Keir Starmer
Sunak said he was happy to talk about "important topics of substance" but Kyriakos Mitsotakis was trying to “grandstand” over the relics in the British Museum. UK PARLIAMENT via AFP / JESSICA TAYLOR

Opposition leader Sir Keir Starmer accused the Tory Party of being in "open revolt" during Prime Minister's Questions (PMQs) today, as the Labour leader hammered Rishi Sunak on immigration, diplomacy and the economy.

During a series of fiery exchanges between the two, Starmer pressed Sunak on rising migration figures, days after official estimates showed that net migration for 2023, up until June, stood at 672,000.

The UK prime minister defended his record and claimed the "toughest action ever taken to reduce legal migration" is "yet to be felt".

Sir Keir later told MPs: "There is only one party that has lost control of the borders and they are sitting right there. This is a Government not just in turmoil, in open revolt."

The Labour leader pointed to former home secretary Suella Braverman's claims that Sunak reneged on his agreement with her to introduce harsher immigration measures in exchange for her support in the 2022 Conservative leadership contest.

At the start of his premiership, Sunak had promised as one of his five pledges to "stop the boats" but his Rwanda Bill, which aimed to deal with illegal migration, was recently declared unlawful by The Supreme Court.

On Monday, the newly appointed Home Secretary James Cleverly, told the House of Commons that the UK government is determined to go ahead with the Rwanda policy, despite the plan being ruled unlawful by both the Court of Appeal and the Supreme Court.

Starmer then went on to discuss the Greek prime minister's recent visit to the UK.

Mr Mitsokatis met with Sir Keir on Monday, before Downing Street cancelled his appointment with the prime minister at the last minute.

Starmer described the Greek PM as "a fellow Nato member, an economic ally, one of our most important partners in tackling illegal immigration".

He said that instead of using a meeting with him to "discuss those serious issues", the prime minister "tried to humiliate him and cancelled at the last minute".

"Why such small politics?" queried Starmer.

"Of course, we're always happy to discuss important topics of substance with our allies," responded Sunak, "like tackling illegal migration or indeed strengthening our security."

"But when it was clear that the purpose of a meeting was not to discuss substantive issues for the future, but rather to grandstand and relitigate issues of the past, it was inappropriate."

Sir Keir quipped in response that Sunak had the "reverse Midas touch", amid rising migration figures, NHS waiting lists and the tax burden, all of which the prime minister has sought to tackle.

The debate then turned again to migration, with Sunak claiming Starmer wanted closer cooperation with the EU, claiming the Labour leader backed "Brussels over Britain every single time".

Sir Keir accused the PM of suggesting that meeting the prime minister of Greece is "somehow supporting the EU instead of discussing serious issues".

"Instead of dealing with the facts, he is prosecuting his one-man war on reality," the opposition leader added.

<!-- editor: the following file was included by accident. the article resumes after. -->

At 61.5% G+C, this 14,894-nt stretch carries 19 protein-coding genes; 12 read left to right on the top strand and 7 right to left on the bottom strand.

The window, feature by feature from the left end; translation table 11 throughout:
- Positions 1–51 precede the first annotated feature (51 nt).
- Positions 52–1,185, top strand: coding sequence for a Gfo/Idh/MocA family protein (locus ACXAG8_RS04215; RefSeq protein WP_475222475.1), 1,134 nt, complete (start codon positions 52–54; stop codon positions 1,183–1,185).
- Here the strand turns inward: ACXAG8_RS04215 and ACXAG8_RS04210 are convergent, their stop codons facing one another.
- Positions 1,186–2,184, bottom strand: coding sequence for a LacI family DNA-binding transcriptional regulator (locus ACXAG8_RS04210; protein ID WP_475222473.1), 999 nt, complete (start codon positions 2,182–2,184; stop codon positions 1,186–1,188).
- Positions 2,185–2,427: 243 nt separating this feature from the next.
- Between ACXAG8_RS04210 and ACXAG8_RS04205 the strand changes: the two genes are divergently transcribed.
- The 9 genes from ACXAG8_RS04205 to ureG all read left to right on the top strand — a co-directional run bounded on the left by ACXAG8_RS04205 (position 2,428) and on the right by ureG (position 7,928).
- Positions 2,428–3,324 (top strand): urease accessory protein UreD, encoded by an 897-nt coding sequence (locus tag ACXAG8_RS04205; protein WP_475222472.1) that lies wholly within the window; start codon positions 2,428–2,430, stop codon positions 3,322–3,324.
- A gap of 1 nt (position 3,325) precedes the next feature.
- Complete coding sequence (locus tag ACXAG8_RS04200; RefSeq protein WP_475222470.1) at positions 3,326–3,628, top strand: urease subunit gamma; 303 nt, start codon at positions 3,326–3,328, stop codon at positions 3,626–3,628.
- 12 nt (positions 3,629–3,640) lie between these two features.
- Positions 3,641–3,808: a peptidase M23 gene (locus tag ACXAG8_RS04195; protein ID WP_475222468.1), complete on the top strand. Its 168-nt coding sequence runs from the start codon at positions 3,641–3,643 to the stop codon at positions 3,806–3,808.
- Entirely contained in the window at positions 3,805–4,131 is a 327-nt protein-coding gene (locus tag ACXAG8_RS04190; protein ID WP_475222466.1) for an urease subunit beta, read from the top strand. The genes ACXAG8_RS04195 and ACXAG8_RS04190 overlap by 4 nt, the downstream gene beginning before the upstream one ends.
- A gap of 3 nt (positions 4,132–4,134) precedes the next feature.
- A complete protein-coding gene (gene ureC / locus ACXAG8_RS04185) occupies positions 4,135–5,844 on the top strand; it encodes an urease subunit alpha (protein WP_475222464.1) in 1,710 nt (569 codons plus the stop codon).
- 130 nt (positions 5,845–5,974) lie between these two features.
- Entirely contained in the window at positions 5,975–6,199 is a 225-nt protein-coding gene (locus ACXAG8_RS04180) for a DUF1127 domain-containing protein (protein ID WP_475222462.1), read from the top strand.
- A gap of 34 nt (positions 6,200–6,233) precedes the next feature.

At one point during the discussion in the Commons today, Home Secretary James Cleverly started to interrupt a question by the Labour leader.

Rather than ignore him, Sir Keir joked that he wasn't quite sure what Mr Cleverly had said - but he would "have to check the tapes".

Starmer was referring to an incident last week, in which Mr Cleverly was accused of calling Stockton a "s***hole" in the Commons.

He denied this, saying instead he called Alex Cunningham a "s*** MP", and later apologised for his "unparliamentary language".

Later in the session, The SNP's Westminster leader Stephen Flynn asked the PM if he regretted offering "no financial mechanism" for families this winter - Sunak said this was incorrect; pensioners would see an extra £300 on top of their winter fuel payments.

"The government has delivered on halving inflation," according to Sunak, as well as "the biggest tax cuts since the 1980s".

Growth forecasts downgraded sharply to 0.6 per cent this year and 0.7 per cent next year, from the 1.8 per cent and 2.5 per cent predicted in March.

Earlier this month, The Bank of England voted to hold interest rates for the second time in a row, at a base rate of 5.25 per cent.

Interest rates have been rising consistently since 2021, in an attempt to combat inflation, and are currently at their highest level for 15 years.

The Bank signalled that the rate would remain high for an "extended period of time", as they predict inflation will not return to the two per cent target until the end of 2025.

Elsewhere in British politics, the afternoon session of the COVID inquiry is now underway, with former health secretary Sajid Javid first up to continue his evidence.

Former Deputy Prime Minister Dominic Raab is also on the roster for today. He was due to start at 2 pm, but this has been pushed back.

So far, the inquiry has included statements from former Prime Minister Boris Johnson, ex-special adviser Dominic Cummings, and current Prime Minister Sunak, who previously held the position of Chancellor of the Exchequer from 2020 to 2022.

It was reported that the PM failed to share his WhatsApp messages from the time of the inquiry after he suggested that he did not have the messages because he had to change his mobile several times and failed to back them up.